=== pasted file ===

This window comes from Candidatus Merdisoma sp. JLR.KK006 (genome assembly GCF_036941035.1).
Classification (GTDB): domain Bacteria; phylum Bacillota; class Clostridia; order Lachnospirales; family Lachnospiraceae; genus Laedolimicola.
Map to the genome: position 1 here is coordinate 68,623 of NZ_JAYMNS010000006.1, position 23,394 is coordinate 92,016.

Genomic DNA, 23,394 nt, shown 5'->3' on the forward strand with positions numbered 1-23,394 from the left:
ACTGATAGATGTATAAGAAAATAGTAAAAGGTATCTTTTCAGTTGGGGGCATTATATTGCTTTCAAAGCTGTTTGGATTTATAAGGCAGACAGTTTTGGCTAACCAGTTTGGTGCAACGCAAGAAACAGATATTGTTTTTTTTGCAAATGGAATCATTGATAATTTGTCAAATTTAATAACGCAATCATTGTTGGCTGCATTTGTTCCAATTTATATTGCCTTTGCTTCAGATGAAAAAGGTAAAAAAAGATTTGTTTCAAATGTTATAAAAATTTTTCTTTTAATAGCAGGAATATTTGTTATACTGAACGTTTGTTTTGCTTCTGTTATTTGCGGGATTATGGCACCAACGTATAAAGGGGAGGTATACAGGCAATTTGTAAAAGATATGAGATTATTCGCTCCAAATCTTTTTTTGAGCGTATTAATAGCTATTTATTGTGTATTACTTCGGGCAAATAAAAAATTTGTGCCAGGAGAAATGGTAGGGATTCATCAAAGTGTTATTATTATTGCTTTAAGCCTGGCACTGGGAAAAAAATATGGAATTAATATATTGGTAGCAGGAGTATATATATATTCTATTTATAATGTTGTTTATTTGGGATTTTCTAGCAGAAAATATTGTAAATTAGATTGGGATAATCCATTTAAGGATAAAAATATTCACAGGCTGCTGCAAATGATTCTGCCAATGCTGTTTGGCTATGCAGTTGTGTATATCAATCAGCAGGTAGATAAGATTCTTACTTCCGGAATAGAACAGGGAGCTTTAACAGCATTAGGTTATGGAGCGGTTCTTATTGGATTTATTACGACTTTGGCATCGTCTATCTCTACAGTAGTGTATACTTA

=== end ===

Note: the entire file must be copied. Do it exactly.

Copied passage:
This window comes from Candidatus Merdisoma sp. JLR.KK006 (genome assembly GCF_036941035.1).
Classification (GTDB): domain Bacteria; phylum Bacillota; class Clostridia; order Lachnospirales; family Lachnospiraceae; genus Laedolimicola.
Map to the genome: position 1 here is coordinate 68,623 of NZ_JAYMNS010000006.1, position 23,394 is coordinate 92,016.

Genomic DNA, 23,394 nt, shown 5'->3' on the forward strand with positions numbered 1-23,394 from the left:
ACTGATAGATGTATAAGAAAATAGTAAAAGGTATCTTTTCAGTTGGGGGCATTATATTGCTTTCAAAGCTGTTTGGATTTATAAGGCAGACAGTTTTGGCTAACCAGTTTGGTGCAACGCAAGAAACAGATATTGTTTTTTTTGCAAATGGAATCATTGATAATTTGTCAAATTTAATAACGCAATCATTGTTGGCTGCATTTGTTCCAATTTATATTGCCTTTGCTTCAGATGAAAAAGGTAAAAAAAGATTTGTTTCAAATGTTATAAAAATTTTTCTTTTAATAGCAGGAATATTTGTTATACTGAACGTTTGTTTTGCTTCTGTTATTTGCGGGATTATGGCACCAACGTATAAAGGGGAGGTATACAGGCAATTTGTAAAAGATATGAGATTATTCGCTCCAAATCTTTTTTTGAGCGTATTAATAGCTATTTATTGTGTATTACTTCGGGCAAATAAAAAATTTGTGCCAGGAGAAATGGTAGGGATTCATCAAAGTGTTATTATTATTGCTTTAAGCCTGGCACTGGGAAAAAAATATGGAATTAATATATTGGTAGCAGGAGTATATATATATTCTATTTATAATGTTGTTTATTTGGGATTTTCTAGCAGAAAATATTGTAAATTAGATTGGGATAATCCATTTAAGGATAAAAATATTCACAGGCTGCTGCAAATGATTCTGCCAATGCTGTTTGGCTATGCAGTTGTGTATATCAATCAGCAGGTAGATAAGATTCTTACTTCCGGAATAGAACAGGGAGCTTTAACAGCATTAGGTTATGGAGCGGTTCTTATTGGATTTATTACGACTTTGGCATCGTCTATCTCTACAGTAGTGTATACTTA